Infrastructure Strategies '06
Wanted: corporate governance
The incidence of IT audits among organisations has risen
and internal audits are favoured. by Shivani Shinde
internalise corporate governance and adhere to regulations, Indian organisations
are turning to IT audits. Along with IT audits, the trend of measuring RoI has
become as crucial. 58 percent of organisations are conducting audits. Among
those who do, BFSI (84 percent) leads followed by IT/ITeS (71 percent) and FMCG/consumer
durables (68 percent).
Though IT audits are increasing, organisations favour internal
audits over those conducted by third parties. Of those who conduct audits, 41
percent prefer internal audits, 28 percent have self-conducted audits whereas
just 31 percent go in for third-party audits.
Audits go beyond the need to comply. Many Indian companies
are a part of the global business network of MNCs and have to follow certain
processes. Audits go beyond security and compliance to look at IT processes
in an organisation.
Though IT audits are increasing,
organisations favour internal audits over those conducted by third parties
The maximum number of external audits are held by BFSI (56
percent), government/PSU (50 percent) and manufacturing (36 percent). Among
the self-conducted audits, verticals that lead are chemicals/pharma (48 percent),
IT/ITeS (41 percent) and services (43 percent).
It is not just the activity, the frequency of conducting them is equally important.
56 percent of the respondents conduct audits annually, 24 percent bi-annually
whereas 13 percent do it as and when they perceive the need for it.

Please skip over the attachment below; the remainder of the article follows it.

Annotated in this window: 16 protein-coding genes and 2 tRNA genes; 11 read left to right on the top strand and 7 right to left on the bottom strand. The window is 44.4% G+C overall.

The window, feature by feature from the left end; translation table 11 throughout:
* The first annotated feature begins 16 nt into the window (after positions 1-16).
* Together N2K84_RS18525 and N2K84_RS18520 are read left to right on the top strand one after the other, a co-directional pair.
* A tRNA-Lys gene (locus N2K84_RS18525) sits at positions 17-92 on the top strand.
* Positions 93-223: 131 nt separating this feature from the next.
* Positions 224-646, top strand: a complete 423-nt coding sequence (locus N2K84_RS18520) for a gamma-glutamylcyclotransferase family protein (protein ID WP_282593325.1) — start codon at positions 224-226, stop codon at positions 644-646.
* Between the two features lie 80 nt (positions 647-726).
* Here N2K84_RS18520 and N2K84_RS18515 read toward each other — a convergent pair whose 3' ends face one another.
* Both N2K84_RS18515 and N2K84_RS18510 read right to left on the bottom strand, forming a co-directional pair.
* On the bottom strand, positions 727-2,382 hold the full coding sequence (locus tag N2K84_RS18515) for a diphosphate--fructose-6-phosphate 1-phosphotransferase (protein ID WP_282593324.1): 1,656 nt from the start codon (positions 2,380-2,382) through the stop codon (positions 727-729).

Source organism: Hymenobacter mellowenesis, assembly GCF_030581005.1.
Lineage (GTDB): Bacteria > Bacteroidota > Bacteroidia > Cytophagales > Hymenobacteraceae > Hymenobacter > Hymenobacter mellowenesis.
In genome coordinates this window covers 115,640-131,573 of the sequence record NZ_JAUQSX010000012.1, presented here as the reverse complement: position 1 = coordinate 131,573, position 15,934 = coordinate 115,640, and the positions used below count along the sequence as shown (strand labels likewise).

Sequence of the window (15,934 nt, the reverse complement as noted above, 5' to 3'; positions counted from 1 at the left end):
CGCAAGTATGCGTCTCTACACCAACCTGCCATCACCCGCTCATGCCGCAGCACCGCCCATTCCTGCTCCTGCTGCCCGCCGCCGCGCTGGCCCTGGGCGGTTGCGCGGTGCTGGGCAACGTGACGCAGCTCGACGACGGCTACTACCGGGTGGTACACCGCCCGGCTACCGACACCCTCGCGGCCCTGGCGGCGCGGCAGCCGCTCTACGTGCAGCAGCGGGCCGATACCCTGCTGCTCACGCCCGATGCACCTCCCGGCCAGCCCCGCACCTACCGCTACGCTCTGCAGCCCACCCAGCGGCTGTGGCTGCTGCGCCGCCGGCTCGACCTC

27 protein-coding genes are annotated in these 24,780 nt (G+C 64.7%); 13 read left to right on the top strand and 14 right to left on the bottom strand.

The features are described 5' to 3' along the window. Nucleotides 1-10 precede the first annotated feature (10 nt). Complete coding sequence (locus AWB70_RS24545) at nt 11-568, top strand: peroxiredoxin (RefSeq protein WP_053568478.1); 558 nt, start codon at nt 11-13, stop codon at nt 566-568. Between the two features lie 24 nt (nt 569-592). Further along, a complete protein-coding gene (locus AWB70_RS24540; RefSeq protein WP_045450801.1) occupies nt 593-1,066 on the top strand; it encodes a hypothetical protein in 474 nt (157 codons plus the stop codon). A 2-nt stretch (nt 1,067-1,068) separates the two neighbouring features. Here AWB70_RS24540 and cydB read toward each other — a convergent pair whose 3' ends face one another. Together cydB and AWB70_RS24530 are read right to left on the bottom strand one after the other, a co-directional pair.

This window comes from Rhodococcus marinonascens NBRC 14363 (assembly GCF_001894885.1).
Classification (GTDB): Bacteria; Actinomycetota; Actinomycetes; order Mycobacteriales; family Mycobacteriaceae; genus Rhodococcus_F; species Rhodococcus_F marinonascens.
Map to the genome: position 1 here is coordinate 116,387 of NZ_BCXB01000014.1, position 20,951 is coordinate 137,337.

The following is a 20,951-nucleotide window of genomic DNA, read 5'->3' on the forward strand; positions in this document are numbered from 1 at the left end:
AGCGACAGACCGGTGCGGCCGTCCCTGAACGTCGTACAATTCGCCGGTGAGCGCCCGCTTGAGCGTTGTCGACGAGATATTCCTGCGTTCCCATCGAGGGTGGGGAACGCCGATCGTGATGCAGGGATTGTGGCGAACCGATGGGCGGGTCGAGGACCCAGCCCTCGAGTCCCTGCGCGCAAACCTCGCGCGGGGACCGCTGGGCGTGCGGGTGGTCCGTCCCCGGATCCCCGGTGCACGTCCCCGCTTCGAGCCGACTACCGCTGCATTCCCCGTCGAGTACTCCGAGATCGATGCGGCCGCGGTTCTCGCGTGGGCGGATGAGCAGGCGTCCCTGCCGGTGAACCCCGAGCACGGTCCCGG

The maximum number of annual audits is in the BFSI sector (64 percent), while
IT/ITeS (44 percent) leads the bi-annual frequency list.
Need for audits
Corporate Information Systems Manager, Hindustan Lever
IT audits are important as they give the CEO and CIO
a transparent view on how wisely investments have been made and where
money is going. For instance, if they have invested in ITIL then the management
needs to know how much money has been invested and how much has been actually
The reasons for organisations to opt for audits are two-fold.
One is related to compliance which is driving organisations to go in for
audits. The second is increased spending on IT. This is so as processes
are IT-dependent and thus need effective controls in place.
Unlike financial audits which are done quite frequently,
IT audits are less frequent. The concept of an external audit is quite
new among Indian organisations. Wherever audits are done externally, it
is due to the insistence of the CIO or the board. That does not mean third-party
audits are not being held at all, the process is quite prevalent.
Involvement in IT initiative depends on the technology.
If the technology is new then it has to be driven by the IT team. But,
at all times, IT needs to be aligned with business requirements. Besides,
after some time, the implementation becomes too technical and it is best
that the IT team takes over.
However, before the actual deployment, the user becomes
an integral part of the prototype/pilot stage. The unit heads involvement
is a given. Any project would have a steering committee/group that would
have representatives from the concerned departments.
To measure the success of an IT initiative is difficult
as each project is different. Some projects are strategic in nature, for